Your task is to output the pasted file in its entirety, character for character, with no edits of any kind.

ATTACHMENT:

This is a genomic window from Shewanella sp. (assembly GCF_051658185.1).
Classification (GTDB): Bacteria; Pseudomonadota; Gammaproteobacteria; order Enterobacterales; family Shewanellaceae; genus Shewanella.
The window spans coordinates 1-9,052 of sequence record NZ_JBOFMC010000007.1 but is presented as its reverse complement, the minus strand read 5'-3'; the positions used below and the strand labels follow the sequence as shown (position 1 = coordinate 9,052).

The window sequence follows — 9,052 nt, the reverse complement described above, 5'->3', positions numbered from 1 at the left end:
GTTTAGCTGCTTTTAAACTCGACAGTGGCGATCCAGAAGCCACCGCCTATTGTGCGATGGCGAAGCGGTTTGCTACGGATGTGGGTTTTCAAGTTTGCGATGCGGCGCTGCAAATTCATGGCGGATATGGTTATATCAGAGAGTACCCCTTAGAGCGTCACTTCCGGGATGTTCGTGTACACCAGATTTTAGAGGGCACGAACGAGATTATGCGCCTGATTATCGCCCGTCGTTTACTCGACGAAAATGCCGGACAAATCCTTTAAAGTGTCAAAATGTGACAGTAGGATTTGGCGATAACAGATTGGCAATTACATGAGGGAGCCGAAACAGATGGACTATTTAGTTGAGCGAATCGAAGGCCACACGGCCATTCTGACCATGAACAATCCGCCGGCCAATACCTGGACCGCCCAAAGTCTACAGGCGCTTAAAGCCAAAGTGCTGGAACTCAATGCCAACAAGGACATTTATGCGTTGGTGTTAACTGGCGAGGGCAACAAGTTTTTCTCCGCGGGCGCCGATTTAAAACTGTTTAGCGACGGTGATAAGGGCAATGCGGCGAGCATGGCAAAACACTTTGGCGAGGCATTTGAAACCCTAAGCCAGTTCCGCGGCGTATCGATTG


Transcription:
This is a genomic window from Shewanella sp. (assembly GCF_051658185.1).
Classification (GTDB): Bacteria; Pseudomonadota; Gammaproteobacteria; order Enterobacterales; family Shewanellaceae; genus Shewanella.
The window spans coordinates 1-9,052 of sequence record NZ_JBOFMC010000007.1 but is presented as its reverse complement, the minus strand read 5'-3'; the positions used below and the strand labels follow the sequence as shown (position 1 = coordinate 9,052).

The window sequence follows — 9,052 nt, the reverse complement described above, 5'->3', positions numbered from 1 at the left end:
GTTTAGCTGCTTTTAAACTCGACAGTGGCGATCCAGAAGCCACCGCCTATTGTGCGATGGCGAAGCGGTTTGCTACGGATGTGGGTTTTCAAGTTTGCGATGCGGCGCTGCAAATTCATGGCGGATATGGTTATATCAGAGAGTACCCCTTAGAGCGTCACTTCCGGGATGTTCGTGTACACCAGATTTTAGAGGGCACGAACGAGATTATGCGCCTGATTATCGCCCGTCGTTTACTCGACGAAAATGCCGGACAAATCCTTTAAAGTGTCAAAATGTGACAGTAGGATTTGGCGATAACAGATTGGCAATTACATGAGGGAGCCGAAACAGATGGACTATTTAGTTGAGCGAATCGAAGGCCACACGGCCATTCTGACCATGAACAATCCGCCGGCCAATACCTGGACCGCCCAAAGTCTACAGGCGCTTAAAGCCAAAGTGCTGGAACTCAATGCCAACAAGGACATTTATGCGTTGGTGTTAACTGGCGAGGGCAACAAGTTTTTCTCCGCGGGCGCCGATTTAAAACTGTTTAGCGACGGTGATAAGGGCAATGCGGCGAGCATGGCAAAACACTTTGGCGAGGCATTTGAAACCCTAAGCCAGTTCCGCGGCGTATCGATTG